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I NTERVI EW

Partha Chatterjee
Interviewed by Manu Goswami
Manu Goswami (MG): Some thirty years ago you became
a founding member of the Subaltern Studies Collective. Yet your graduate train-
ing was in the heartland of Cold War American social science, in game theoreti-
cal analysis of international relations. Did this early encounter breed distrust of
mainline social science or just hasten your involvement with subaltern studies?
Partha Chatterjee (PC): That is a history that somebody else should disentangle.
I'm not the best person [laughing] to analyze this early biography. It was largely
serendipity that I ended up in the political science department at the University
of Rochester, the cradle of what would become rational choice political theory. I
went there in 1968, when I was just twenty years old. It wasn't necessarily that I
wanted to do what they taught, but I had a certain facility in mathematics. Obvi-
ously, I was still growing up and hadn't quite found myself intellectually. But
what was attractive, and looking back I can say this now, was the intellectual
rigor of an essentially axiomatic deductive analysis. The kind of model building
that became fashionable at that time was part of a very positivist philosophy of
science. The idea that you could model political processes in a rigorous way had a
certain attraction. In the specific field in which I trained, and where quite interest-
ing work was done at that time, many of the usual difficulties of political analysis
could be set aside. In thinking nuclear arms strategy, it was plausible to conceive
that the decisions were being made by very, very few people accustomed to hard-
headed rational calculations. This was the ideal situation that game theorists like
to think about. You could assume rational players who had a clear idea of what
their information was, what their uncertainties were, and what their objectives
were, and you could then devise strategies like a chess player would. This was
the late 1960s, when talks for limiting the number of missiles were just begin-
ning between the United States and the Soviet Union. There were lots of counter-
intuitive ideas that this literature produced at that time. It was better strategy, for
Partha Chatterjee
Pubiic Cuiture 2^:^ 00110.1215/08992363-1890504
Copyright 2013 hy Duke University Press
177
Public Culture instance, to let the other side know exactly what arms you have rather than keep
it a secret, as old-fashioned conventional military thinking would counsel. I was
interested in not only how people came upon these kinds of arguments but also
the way states and statesmen actually thought and worked. But it was a very, very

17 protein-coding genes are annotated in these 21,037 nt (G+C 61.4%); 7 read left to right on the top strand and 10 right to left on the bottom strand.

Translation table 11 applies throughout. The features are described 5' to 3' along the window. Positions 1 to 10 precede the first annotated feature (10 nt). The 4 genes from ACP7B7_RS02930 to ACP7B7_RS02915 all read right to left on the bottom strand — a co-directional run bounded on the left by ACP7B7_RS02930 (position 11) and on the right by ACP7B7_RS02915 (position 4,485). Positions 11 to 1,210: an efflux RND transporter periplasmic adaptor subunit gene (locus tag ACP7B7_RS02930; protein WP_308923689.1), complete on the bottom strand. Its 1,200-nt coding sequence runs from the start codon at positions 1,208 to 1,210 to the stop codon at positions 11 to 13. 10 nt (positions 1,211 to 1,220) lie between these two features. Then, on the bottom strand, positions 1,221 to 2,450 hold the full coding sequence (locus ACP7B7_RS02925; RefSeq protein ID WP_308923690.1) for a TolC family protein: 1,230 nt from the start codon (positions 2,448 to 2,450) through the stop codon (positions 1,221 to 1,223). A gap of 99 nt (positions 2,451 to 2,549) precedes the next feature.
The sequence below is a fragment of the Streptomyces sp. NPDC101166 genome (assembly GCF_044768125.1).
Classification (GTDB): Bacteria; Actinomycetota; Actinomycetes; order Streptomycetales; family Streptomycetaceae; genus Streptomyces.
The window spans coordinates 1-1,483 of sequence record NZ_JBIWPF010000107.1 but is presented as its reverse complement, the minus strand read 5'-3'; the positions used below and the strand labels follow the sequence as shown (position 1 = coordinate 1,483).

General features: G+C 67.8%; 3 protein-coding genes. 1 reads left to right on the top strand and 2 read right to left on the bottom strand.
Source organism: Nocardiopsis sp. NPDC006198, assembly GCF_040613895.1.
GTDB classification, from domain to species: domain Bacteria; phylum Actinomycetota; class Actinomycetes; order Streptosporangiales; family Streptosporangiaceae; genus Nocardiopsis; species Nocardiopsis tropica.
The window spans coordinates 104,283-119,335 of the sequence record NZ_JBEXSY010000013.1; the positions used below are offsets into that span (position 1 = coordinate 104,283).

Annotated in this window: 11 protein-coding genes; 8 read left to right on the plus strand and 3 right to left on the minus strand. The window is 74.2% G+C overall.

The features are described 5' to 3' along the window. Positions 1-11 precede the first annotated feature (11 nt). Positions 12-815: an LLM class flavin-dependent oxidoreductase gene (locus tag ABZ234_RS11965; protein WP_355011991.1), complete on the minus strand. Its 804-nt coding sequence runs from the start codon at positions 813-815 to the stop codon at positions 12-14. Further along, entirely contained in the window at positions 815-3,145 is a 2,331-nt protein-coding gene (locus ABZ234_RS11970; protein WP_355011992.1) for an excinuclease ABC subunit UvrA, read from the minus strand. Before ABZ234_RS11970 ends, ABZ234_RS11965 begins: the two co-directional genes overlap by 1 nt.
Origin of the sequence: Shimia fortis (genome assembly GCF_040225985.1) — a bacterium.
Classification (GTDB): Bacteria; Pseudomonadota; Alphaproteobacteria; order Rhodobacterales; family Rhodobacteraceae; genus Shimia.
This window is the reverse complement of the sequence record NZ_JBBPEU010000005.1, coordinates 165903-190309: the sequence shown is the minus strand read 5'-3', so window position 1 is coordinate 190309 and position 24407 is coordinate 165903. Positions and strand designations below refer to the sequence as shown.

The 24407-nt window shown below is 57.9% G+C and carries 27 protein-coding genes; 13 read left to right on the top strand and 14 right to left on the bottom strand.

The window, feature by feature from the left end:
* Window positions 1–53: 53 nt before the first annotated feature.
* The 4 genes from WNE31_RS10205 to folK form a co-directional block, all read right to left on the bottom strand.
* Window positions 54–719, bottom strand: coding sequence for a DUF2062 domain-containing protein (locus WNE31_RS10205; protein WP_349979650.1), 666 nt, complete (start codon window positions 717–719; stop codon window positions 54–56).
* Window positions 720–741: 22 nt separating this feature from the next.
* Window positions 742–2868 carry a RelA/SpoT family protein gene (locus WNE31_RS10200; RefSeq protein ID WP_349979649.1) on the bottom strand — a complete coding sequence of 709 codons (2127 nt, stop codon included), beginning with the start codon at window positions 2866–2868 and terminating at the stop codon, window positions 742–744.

restricted field. I could see even then that attempts to generalize these methods to
elections or the way political parties mobilized votes would not work. I went back
to India immediately after my thesis was defended and realized that this work
simply had no prospects. There was not a second person with either the knowl-
edge or interest in this mode of analysis ! So I just gave it up. It's just one of those
things that ended almost as soon as it began.
MG: It was an early experience of incommensurability. ; _
PC: Yes, it was. Although, in my most recent book. The Black Hole of Empire,
I do go back and think about the way in which the global imperial system of
the nineteenth century transitioned to the twentieth-century order, first with the
League of Nations system of mandates and trusteeship, and then later to the post-
war global order. And I realized that the work I had done many years before was
still relevant as an analytical framework. After almost forty years, I could refer
back [laughing] to the work I had done as a graduate student.
AAG: When you began your career, your scholarly career, India was an object of
social science research, not an instigator of social science theories. This is a major
shift that your own work and the larger trajectory of subaltern studies track.
PC: It is completely true that in the discipline of political science, including politi-
cal theory, India was entirely an object of analysis. There were no scholars, no
institutions that were recognized as having any role to play in producing theo-
ries for what would become the field of Indian politics. Yet, interestingly, this
was the time when sociology, or what was then named Indian sociology, was
a recognized field with several practitioners. There was a clear awareness that
there were institutions and practices that required a rather more specialized set
of conceptual frameworks and that simply extrapolating from Weberian sociol-
ogy would not do. By the late 1960s, there was an established field within which
M. N. [Mysore Narasimhachar] Srinivas and his students and people like Andr
Bteille were publishing. And even foreign scholars such as Louis Dumont, a
major figure of the time, were necessarily in conversation with Indian practitio-
ners, who were accepted as equal interlocutors. Looking back now, I think that
178
part of what subaltern studies accomplished was to bring the questions raised by Interview:
Indian sociology and Indian anthropology into political and social history. You Partha Chatterjee
could not understand Indian politics without looking at the questions posed by .
Indian sociology, and the adoption of methods such as ethnography, oral history,
and so on were absolutely essential. Subaltern studies was able to create a disci- , .^
plinary overlap, though it was not alone in doing this. But this was, I think, an
example of what you were suggestingof turning something that was purely an .